But it’s also just compelling on a really basic level as well. Cameron Kunzelmann compared it to the “clicky draw of a mobile game” and I can see it. Its systems definitely feel like they are of a type of design that, intentionally or not, encourages that sort of obsessive play. Watching bars fill is just fundamentally satisfying, especially when you have some measure of input instead of watching them move passively. Cycles are quick and actions are easy to breeze through, so it’s very easy to fall into the classic “just one more turn” loop that’s defined so many games.

My favorite part, though… gosh. That’s hard. I know I said this elsewhere already, but probably the quiet, mundane moments. The process of slowly making a home for yourself amid the many communities that exist on The Eye and the act of getting there I found really affecting. As much as I enjoy grandiose sequences and stories like anyone else, the specific ways Citizen Sleeper sticks to smaller, more grounded stakes — how it is just a story of trying to eke out a comfortable living for yourself — just really, really works for me.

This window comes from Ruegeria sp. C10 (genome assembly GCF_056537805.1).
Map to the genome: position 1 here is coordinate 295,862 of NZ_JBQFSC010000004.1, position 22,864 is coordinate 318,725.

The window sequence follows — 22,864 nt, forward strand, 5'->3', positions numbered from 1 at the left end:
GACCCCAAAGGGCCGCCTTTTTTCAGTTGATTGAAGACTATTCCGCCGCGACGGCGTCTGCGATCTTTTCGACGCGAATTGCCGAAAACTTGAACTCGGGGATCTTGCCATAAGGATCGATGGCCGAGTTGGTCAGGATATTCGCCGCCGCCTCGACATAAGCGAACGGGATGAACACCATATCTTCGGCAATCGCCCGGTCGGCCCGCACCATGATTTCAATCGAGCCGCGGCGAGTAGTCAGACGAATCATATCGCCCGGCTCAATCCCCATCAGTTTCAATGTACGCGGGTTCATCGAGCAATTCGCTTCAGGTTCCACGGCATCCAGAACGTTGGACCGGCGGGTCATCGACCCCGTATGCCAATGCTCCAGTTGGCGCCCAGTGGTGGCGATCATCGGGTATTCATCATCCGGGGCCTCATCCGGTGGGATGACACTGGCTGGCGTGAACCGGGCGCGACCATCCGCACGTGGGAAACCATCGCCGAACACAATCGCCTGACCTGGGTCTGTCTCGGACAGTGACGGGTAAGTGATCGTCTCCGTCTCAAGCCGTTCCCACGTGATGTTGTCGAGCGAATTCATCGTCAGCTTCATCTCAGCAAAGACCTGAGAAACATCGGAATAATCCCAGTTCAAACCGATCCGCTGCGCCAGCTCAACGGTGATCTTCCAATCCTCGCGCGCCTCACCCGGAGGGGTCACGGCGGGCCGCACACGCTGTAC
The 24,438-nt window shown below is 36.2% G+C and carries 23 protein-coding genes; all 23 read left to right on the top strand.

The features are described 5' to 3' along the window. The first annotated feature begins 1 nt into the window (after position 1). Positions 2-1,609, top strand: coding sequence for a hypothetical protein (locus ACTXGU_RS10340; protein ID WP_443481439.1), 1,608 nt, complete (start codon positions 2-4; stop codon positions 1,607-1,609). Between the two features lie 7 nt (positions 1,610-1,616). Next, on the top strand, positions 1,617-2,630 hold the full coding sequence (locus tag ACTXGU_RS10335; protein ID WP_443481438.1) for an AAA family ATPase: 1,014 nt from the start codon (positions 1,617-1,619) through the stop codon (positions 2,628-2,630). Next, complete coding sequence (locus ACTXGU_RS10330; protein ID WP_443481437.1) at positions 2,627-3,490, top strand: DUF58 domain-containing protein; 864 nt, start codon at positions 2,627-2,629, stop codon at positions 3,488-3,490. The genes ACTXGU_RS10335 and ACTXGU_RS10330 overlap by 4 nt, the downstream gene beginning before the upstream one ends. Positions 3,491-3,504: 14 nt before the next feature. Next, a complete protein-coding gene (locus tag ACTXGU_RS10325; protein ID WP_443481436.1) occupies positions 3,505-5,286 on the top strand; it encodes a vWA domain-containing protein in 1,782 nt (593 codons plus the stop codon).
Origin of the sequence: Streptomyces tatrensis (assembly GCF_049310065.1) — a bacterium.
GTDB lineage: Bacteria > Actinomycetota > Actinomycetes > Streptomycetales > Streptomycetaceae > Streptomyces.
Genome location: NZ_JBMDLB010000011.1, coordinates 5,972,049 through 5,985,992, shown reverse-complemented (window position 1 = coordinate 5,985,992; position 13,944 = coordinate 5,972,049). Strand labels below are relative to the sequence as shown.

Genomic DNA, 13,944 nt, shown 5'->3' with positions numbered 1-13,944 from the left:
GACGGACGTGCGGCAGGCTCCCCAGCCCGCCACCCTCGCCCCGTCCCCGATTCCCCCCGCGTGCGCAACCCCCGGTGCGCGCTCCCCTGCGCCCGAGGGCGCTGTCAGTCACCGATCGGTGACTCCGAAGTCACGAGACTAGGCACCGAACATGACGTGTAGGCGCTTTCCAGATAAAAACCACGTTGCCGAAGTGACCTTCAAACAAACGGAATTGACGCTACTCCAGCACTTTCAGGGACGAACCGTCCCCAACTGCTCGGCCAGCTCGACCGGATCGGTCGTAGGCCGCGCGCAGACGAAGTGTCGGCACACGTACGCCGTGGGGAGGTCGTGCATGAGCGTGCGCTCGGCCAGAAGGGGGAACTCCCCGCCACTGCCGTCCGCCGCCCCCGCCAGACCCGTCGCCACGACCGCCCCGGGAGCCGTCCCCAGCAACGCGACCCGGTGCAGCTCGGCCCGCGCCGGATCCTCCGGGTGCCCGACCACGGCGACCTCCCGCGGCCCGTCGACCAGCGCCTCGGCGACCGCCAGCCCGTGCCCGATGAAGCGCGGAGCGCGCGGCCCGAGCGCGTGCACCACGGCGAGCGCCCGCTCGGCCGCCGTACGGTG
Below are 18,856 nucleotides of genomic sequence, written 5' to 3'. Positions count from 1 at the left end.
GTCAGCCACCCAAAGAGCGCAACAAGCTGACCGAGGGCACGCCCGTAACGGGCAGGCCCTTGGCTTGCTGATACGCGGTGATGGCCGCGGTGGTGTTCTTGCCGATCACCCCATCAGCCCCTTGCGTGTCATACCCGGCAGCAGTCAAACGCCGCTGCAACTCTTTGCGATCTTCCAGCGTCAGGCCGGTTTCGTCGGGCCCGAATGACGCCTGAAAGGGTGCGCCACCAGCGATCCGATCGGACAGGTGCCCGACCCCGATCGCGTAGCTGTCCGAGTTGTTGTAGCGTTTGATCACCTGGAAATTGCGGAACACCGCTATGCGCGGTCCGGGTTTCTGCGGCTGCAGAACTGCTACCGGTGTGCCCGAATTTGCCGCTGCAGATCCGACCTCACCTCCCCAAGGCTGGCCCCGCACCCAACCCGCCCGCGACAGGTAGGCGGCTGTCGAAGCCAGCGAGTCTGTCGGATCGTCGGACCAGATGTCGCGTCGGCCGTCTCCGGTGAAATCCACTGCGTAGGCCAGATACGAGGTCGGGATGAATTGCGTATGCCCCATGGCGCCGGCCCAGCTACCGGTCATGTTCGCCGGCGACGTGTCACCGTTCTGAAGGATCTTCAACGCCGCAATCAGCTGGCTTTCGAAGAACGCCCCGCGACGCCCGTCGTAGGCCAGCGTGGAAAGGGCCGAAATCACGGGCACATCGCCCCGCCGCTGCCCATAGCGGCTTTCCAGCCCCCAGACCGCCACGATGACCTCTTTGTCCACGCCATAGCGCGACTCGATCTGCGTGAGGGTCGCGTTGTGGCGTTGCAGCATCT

What about yours? Any moments that stuck out?

Eduardo: I think I generalized the gameplay too much in saying I didn’t like it. I just think that it ends up feeling overly simplified when it all boils down to dice, even more so when you level up a lot by the endgame. I did enjoy the overall idea that your improvements would make challenges relatively easier to overcome. That was a pretty cool part of the whole thing. But I get you, having it go by in such a zippy fashion is awesome and when you get cycles where your actions’ consequences come into fruition, it’s particularly cathartic.